What will Sochi's Olympic Legacy look like?

Feb 12th, 2014 | By | Category: Asides

In the run-up to the Games, here the 2014 Sochi Winter Olympics caused a stir for all the wrong reasons. International journalists were quick to criticise the country for its rushed attempts at preparing for the event, page sharing images of unfinished hotels and conference rooms and criticising the “shambles” around the site. President Vladimir Putin's recent introduction of a law against 'gay propaganda' proved to be the icing on the cake in securing a negative world view on the games.

Since the sports got going, find attentions have shifted, with praise and attentions focusing on the athletes taking part in the events. But the record $50 billion bill for Sochi will mean that, for the residents in particular, it's the lasting impact of the games that will count.

Big sporting events often do wonders for a local area. London's 2012 Summer Olympics sparked the redevelopment of Stratford as investment poured into East London. There was plenty of criticism of the lack of benefits for the rest of the country, but the local area certainly benefited from the influx of funding in the form of new housing, facilities and, of course, tourism income.

The question for Sochi is whether or not it can do the same. At the moment, it's just not clear what the legacy will be. Some local residents have criticised the way in which the redevelopment of the area has been organised. Alexander Koropov told CNN that his fruit farm's produce has been rotting on the vine due to the pollution from the train line built just 20 yards from his fields that has been carrying construction materials to the sites.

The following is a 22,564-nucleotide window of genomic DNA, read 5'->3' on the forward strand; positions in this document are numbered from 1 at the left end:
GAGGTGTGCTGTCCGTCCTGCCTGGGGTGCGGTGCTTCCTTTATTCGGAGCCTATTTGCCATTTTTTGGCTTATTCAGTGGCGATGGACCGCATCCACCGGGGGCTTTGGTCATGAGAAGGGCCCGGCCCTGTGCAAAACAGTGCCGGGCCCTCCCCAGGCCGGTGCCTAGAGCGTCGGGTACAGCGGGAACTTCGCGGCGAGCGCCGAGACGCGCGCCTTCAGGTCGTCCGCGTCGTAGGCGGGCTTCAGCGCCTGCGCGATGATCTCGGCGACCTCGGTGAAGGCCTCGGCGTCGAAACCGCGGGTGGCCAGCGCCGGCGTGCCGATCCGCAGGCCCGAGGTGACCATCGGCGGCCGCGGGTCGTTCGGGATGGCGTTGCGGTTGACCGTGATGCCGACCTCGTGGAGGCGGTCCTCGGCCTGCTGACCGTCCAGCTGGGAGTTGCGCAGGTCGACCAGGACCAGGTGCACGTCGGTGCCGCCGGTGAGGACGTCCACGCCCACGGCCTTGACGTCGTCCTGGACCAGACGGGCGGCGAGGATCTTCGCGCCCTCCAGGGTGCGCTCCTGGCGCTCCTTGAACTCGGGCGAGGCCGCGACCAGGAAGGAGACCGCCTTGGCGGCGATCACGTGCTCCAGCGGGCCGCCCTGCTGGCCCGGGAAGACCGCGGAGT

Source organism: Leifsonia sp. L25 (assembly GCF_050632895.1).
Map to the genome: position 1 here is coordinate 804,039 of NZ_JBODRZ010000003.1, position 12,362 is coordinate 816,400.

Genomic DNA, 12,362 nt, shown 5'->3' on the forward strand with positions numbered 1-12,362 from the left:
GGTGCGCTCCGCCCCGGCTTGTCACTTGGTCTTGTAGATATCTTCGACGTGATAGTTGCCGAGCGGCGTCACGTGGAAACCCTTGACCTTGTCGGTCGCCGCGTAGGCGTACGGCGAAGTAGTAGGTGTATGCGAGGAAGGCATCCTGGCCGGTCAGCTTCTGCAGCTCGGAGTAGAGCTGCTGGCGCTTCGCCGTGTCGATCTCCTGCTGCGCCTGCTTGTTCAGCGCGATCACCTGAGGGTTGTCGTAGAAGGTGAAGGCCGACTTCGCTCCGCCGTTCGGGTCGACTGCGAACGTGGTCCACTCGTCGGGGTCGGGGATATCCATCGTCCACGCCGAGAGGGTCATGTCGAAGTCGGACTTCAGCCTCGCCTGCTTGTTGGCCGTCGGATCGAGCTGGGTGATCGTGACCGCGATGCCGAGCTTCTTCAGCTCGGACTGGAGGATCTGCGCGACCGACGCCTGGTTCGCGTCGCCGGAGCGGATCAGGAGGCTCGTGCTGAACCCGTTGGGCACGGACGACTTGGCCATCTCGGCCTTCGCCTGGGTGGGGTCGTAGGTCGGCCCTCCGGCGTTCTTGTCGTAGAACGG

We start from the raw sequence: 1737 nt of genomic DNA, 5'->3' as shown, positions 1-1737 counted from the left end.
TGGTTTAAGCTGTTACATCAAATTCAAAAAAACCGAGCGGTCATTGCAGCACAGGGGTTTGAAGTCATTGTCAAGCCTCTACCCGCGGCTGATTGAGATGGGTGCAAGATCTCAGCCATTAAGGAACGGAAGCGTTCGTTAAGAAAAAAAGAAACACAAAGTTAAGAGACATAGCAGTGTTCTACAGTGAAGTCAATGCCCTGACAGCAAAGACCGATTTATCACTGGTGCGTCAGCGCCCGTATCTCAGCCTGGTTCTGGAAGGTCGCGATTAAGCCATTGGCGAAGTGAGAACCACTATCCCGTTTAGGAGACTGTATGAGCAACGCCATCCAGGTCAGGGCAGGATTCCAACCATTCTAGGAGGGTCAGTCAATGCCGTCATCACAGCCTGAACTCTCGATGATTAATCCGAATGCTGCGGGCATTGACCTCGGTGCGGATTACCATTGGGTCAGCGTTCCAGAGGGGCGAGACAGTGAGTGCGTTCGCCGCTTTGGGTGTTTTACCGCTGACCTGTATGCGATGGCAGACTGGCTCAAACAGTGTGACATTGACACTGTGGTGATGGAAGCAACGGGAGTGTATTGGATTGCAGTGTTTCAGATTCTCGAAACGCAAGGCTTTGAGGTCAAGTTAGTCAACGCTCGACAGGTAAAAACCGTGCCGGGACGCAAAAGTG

He spoke to the agency's Ivan Watson about the matter: “Every 10 minutes, he says, the high-speed train whizzes past his house, and it drives him crazy.

“Alexander says this was a beautiful place before the Olympics. You can't imagine how many trees were destroyed here to build this.”

However, others have suggested that the improvements in infrastructure (however late they have been) will be useful when it comes to encouraging ongoing tourism in the area. Sochi is a hub in what is known as the 'Russian Riviera' and is popular with Russians in the summer. Meanwhile, the vastly improved ski infrastructure – three high-end resorts in an area that used to have just one 'second-hand' ski lift – is already getting some people excited about future holidays in the area.

Ultimately, it will take time before we can see how the investment pans out for the local economy and the country as a whole. But for now, it's good to see that much of the controversy that took headlines in the months and weeks before the Olympics has been put aside in favour of celebrating the athletes and their achievements.

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